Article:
The House Witch by Arin Murphy-Hiscock – Book Review

The House Witch by Arin Murphy-Hiscock – Book Review

The House Witch by Arin Murphy-Hiscock

The House Witch

Author – Arin Murphy-Hiscock
Publisher – Adams Media
Pages – 256
Released – 13th December 2018
ISBN-13 – 978-1507209462
Format – ebook, hardcover, audio
Review by – Stacey
Rating – 3 Stars
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Everything you need to know to create your very own “sacred space”—perfect for practicing home-based witchcraft including spells, rituals, herbalism, and more!—from the author of The Green Witch.

Your home is an important part of who you are—it makes sense to tie your practice of witchcraft closely to the place where you build your life. In The House Witch, you’ll discover everything you need to live, work, and practice in your own magical space. Follow expert Arin Murphy-Hiscock on a journey to building and fortifying a sacred space in your own home, with essential information on how to:

-Create magical cookbooks of recipes, spells, and charms
-Prepare food that nourishes body and soul
-Perform rituals that protect and purify hearth and home
-Master the secrets of the cauldron and the sacred flame
-Call upon the kitchen gods and goddesses.
-Produce hearth-based arts and crafts.
…and much more!

Learn how easy it is to transform your home into a magical place that enhances your practice and nurtures your spirit!

Review 2020 red

Have you ever seen a book, whether in a store online, and thought that is the book for me, but then when you purchase it and start reading you realise that you were wrong? Well, that’s what happened to me with this book.

Now, first off let me be clear I’m not saying this book is bad, it just isn’t a book for me. This is a book for those who are new to Wicca. In case you didn’t know Wicca, Witchcraft, and Pagan are not entirely the same.

I’m not going to get fully into the what the differences are, they are easy to find if you Google them, but the main one is that you don’t have to follow a spiritual path to consider yourself a Witch, in fact, there are a lot of Atheist Witches out there, for which this book might not be the right choice.

This is a book for those that follow the spiritual path. There is a lot of religious talk, blessings, prayers, shrine building, etc, within the pages. Being an Atheist I had no interest in any of this talk or saying prayers, praying to a higher power. I have no issue with anyone’s belief system and I respect everyone no matter what you believe in or worship, it just isn’t me. Hence why this book wasn’t for me.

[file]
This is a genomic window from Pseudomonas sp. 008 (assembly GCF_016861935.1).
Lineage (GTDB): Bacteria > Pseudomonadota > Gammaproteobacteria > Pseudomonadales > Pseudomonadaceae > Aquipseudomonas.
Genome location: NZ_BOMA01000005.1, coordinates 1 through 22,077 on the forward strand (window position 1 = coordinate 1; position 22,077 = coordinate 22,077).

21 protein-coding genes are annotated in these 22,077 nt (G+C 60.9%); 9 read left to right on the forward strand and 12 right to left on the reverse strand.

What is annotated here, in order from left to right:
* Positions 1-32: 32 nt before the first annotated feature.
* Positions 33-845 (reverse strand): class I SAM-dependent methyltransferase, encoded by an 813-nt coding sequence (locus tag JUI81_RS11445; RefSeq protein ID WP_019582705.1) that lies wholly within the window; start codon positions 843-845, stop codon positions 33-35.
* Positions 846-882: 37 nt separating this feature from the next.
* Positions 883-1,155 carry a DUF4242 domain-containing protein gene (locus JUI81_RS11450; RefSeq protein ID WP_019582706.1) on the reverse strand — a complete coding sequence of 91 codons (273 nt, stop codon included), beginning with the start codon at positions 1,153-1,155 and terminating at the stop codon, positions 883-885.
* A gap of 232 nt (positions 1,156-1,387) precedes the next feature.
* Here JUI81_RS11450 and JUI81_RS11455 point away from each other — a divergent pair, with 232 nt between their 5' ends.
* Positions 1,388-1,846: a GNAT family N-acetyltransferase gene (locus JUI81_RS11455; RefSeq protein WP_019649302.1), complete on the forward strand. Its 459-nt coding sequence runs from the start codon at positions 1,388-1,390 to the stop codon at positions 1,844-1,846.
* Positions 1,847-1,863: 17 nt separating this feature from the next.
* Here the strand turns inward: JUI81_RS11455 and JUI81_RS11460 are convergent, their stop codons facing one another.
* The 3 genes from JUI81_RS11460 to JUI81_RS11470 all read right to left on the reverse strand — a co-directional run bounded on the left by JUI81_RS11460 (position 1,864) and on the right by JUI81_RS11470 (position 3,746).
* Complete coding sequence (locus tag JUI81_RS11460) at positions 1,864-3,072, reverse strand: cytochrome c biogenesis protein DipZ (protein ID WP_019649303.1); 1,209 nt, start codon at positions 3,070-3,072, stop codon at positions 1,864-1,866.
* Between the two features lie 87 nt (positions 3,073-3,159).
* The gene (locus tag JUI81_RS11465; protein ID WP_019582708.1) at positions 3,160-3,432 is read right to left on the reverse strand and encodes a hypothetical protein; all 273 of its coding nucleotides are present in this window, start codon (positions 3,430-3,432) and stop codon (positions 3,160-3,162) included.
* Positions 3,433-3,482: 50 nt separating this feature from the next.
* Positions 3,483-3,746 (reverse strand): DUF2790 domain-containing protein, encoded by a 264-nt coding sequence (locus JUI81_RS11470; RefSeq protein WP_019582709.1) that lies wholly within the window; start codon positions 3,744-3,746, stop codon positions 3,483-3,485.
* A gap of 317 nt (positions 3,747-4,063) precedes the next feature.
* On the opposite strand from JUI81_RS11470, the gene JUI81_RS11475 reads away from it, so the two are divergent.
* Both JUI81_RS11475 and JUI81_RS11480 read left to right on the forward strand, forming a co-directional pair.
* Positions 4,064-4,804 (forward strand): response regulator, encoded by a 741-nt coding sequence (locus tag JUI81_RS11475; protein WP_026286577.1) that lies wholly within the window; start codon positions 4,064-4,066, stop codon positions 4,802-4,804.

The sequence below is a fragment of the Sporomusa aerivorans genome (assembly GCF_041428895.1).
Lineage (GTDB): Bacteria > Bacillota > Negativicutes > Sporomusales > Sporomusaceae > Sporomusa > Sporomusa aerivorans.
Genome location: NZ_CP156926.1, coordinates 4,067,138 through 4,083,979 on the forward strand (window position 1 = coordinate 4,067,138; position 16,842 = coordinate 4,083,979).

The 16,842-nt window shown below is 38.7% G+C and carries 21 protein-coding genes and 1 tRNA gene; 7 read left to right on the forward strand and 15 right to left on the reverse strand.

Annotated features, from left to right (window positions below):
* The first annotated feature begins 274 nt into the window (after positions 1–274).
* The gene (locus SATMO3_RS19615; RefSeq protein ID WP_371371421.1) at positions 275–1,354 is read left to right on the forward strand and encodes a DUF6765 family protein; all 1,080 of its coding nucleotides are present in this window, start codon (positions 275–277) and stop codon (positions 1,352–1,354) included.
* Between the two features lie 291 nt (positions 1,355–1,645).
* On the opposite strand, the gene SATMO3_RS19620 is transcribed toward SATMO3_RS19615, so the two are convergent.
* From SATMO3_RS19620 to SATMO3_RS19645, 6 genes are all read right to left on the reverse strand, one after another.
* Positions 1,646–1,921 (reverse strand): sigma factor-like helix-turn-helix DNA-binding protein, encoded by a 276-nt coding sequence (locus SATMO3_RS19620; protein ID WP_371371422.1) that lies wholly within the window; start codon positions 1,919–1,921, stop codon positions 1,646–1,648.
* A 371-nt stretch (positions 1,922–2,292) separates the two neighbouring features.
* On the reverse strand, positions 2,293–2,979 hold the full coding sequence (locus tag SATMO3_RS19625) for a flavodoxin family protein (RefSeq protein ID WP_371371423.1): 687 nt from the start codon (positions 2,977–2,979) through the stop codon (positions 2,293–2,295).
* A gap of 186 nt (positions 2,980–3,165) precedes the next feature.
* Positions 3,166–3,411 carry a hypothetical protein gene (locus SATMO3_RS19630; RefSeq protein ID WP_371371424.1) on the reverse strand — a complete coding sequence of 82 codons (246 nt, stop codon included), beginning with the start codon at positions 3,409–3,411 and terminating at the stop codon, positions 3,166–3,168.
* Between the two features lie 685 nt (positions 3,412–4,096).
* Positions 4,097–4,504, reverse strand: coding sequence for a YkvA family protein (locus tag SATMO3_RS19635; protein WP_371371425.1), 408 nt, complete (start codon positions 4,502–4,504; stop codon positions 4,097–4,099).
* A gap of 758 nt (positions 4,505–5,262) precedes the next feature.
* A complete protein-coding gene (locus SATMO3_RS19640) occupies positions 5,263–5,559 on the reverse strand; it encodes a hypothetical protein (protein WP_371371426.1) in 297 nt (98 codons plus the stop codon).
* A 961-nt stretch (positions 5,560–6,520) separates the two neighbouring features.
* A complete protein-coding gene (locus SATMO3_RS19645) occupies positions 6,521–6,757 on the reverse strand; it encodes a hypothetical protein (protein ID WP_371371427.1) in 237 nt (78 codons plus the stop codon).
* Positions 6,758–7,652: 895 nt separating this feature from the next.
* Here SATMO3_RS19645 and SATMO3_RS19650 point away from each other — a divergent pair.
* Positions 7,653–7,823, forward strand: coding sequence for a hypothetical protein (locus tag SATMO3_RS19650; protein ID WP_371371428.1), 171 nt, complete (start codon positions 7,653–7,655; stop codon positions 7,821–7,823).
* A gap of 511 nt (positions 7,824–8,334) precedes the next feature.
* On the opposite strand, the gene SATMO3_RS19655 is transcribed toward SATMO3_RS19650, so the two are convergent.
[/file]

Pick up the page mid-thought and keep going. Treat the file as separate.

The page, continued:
The book is split into eleven chapters, and then each chapter is split into sections. From subjects such as ‘Your Spiritual Hearth’ to ‘The Spirituality of Food’, this book talks about making your home a sacred space. There are things that the author explains to make your home magical that is not easily achieved for some people who don’t have a garden or family who shares their Wicca beliefs.

Overall, if you are new to Wicca and by this I mean following the spiritual path alongside witchcraft then this book would be a useful tool. If you are not spiritually inclined then I would say give this book a miss. Also don’t buy this book expecting it to be full of spells, as it is not that type of book.

Book Reviewer – Stacey

Purchase online from: BooksBlackwells

About the Author

Arin Murphy-Hiscock The House Witch

Currently a resident of Montreal, Canada, Arin works as a freelance writer and editor. She is the author of Power Spellcraft for Life: The Art of Crafting and Casting for Positive Change (2005), Solitary Wicca for Life: A Complete Guide to Mastering the Craft on Your Own (2005), The Way of the Green Witch (2006), The Way of the Hedge Witch (2009), and Pagan Pregnancy: The Journey From Maiden to Mother (TBA). She is also the editor of the anthology Out of the Broom Closet (2009).

Arin is a third-degree Wiccan High Priestess in the Black Forest Clan, a tradition linked both by lineage and practice to several other branches of Wiccan thought and philosophy including the Caledonii Tradition, Druidism, Gardnerian practice, Seax-Wicca, general Celtic Wicca, and German witchcraft. She works as a priestess in her community performing rites of passage and giving occasional workshops, and leads a private coven.

Her hobbies include playing the cello, handspinning, and weaving.

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What did you think of The House Witch? Share your thoughts in the comment section below!

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